Suggested addition to ColourGradient


#1
template <typename RectangleType>
static ColourGradient createVerticalGradient(const Colour & topColour, const Colour & bottomColour, const Rectangle<RectangleType> & area)
{
    return ColourGradient(topColour, 0.0f, float(area.getY()), 
        bottomColour, 0.0f, float(area.getBottom()), false);
}

Given how much UI work seems to involve a subtle vertical shading, how about this as an addition to ColourGradient maybe…


#2

Yes, good idea! Will add one!


#3

Cool man - will save a lot of messy calls to the existing constructor.


#4

Noticed and appreciated the addition, but still I think @jimc’s idea of having a method that takes top and bottom colour and an area, would save even more typing in many cases.

Would you consider adding also

template <typename CoordType>
ColourGradient::vertical (Colour top, Colour bottom, Rectangle <CoordType> area);

and the corresponring horizontal()?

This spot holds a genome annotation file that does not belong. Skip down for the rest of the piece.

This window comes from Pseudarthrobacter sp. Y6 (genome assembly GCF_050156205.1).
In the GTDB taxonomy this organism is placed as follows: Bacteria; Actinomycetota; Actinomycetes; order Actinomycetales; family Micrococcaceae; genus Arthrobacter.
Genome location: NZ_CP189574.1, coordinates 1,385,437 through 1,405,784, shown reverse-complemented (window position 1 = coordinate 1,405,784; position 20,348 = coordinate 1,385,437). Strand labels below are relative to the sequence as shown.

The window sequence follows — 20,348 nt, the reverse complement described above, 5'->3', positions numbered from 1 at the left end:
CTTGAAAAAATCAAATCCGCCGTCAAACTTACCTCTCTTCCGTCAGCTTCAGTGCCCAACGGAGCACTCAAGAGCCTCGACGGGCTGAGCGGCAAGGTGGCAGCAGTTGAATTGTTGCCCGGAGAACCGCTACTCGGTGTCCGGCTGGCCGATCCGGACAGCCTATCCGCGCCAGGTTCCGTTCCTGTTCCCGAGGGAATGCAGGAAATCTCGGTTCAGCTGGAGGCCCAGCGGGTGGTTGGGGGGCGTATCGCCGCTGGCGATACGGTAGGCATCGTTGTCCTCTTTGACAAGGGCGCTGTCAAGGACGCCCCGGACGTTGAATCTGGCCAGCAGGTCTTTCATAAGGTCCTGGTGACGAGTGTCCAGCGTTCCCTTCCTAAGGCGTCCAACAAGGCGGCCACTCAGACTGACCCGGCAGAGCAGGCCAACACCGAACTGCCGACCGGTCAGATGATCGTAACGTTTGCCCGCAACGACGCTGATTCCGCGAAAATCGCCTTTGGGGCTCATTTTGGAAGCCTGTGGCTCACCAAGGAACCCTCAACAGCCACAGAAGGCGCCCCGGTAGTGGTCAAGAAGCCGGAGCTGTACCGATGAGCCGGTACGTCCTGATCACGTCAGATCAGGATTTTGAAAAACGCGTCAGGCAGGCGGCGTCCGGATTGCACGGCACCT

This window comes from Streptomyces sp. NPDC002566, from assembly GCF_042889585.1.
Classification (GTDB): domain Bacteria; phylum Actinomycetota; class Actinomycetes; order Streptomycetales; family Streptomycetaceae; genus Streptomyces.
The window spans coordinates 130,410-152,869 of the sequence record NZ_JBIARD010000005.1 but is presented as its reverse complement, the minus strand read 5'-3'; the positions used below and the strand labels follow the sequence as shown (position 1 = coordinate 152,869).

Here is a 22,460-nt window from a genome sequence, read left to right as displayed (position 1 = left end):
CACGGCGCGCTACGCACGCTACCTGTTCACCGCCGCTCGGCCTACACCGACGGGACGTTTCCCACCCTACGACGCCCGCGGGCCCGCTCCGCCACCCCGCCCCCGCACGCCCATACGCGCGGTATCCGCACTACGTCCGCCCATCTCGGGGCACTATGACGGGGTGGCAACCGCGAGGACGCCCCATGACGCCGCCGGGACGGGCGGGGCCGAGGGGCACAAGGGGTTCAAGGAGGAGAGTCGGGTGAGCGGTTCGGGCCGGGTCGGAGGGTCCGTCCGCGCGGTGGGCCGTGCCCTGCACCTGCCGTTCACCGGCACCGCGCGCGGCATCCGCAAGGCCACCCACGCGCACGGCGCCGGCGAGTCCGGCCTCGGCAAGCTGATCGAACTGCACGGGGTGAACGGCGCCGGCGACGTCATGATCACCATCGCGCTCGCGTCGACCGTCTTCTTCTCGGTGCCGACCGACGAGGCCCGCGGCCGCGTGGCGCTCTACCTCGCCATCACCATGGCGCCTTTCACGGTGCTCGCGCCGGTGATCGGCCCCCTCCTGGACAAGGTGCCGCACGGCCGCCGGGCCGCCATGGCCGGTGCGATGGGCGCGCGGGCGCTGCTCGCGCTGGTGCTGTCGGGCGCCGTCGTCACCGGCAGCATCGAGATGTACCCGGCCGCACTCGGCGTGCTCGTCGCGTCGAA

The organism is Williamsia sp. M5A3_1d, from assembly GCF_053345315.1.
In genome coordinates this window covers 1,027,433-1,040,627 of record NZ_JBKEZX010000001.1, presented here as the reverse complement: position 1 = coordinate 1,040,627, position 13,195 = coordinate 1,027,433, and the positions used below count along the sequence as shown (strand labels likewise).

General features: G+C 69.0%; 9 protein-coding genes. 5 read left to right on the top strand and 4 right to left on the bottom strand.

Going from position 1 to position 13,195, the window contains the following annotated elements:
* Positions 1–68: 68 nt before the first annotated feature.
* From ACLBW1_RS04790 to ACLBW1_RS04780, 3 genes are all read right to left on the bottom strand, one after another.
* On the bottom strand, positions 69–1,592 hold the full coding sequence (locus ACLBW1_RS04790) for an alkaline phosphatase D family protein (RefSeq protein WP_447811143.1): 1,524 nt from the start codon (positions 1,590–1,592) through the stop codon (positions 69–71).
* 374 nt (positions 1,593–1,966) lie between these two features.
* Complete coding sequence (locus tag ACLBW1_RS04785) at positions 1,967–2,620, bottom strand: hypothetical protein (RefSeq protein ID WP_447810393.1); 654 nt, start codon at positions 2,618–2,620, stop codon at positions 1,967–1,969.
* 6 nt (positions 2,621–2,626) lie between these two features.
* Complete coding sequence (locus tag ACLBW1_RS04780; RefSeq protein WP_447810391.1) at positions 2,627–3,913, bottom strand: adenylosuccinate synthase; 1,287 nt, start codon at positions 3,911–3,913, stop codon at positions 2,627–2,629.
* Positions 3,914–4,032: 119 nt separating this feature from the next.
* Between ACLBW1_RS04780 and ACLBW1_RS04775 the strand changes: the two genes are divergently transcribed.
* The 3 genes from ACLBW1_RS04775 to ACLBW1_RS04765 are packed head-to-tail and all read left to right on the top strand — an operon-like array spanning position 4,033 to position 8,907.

Thank you


#5

Yeah, when I looked at all the places I’d used it, I didn’t see anywhere that would have benefitted from that method, but yup, good FR, I’ll probably throw that in there too.


#6

Wouldn’t something like
static ColourGradient vertical (Colour colour1, Colour colour2, Range<float> verticalRange);
cover both cases?

Then you could use it like:
auto cg = ColourGradient::vertical (Colours::black, Colours::white, { 0.0f, 100.0f });
or

auto cg = ColourGradient::vertical (Colours::black, Colours::white, 
                                    getLocalBounds().toFloat().getVerticalRange());

#7

good catch dave96!

I’m a little ashamed for not having seen this myself, because it was me requesting the Rectangle::getVerticalRange() methods in the first place :blush:


#8

I liked mine better for killing the typing, but the range is a less confusing interface probably. Probably should be a template so that cast to float isn’t needed there I guess?


#9

Yeah, it could be a template. I guess I was just sticking with the type that the ColourGradient stores its coords in internally.


#10

Yeah, but as a user you often have int Rectangles for components…


#11

I went for the colour, float approach because with gradients you might want them to go in the opposite direction, e.g. vertical (bottomColour, 100, topColour, 0), which would be confusing if you had to convert it to a Range


#12

Yeah but if you did that wouldn’t you just reverse the colours?


#13

Yes, but personally I don’t always want to think of the gradient as top-to-bottom, it’s just between two colours, each with a coordinate, and the order that you give them doesn’t really seem like it should matter.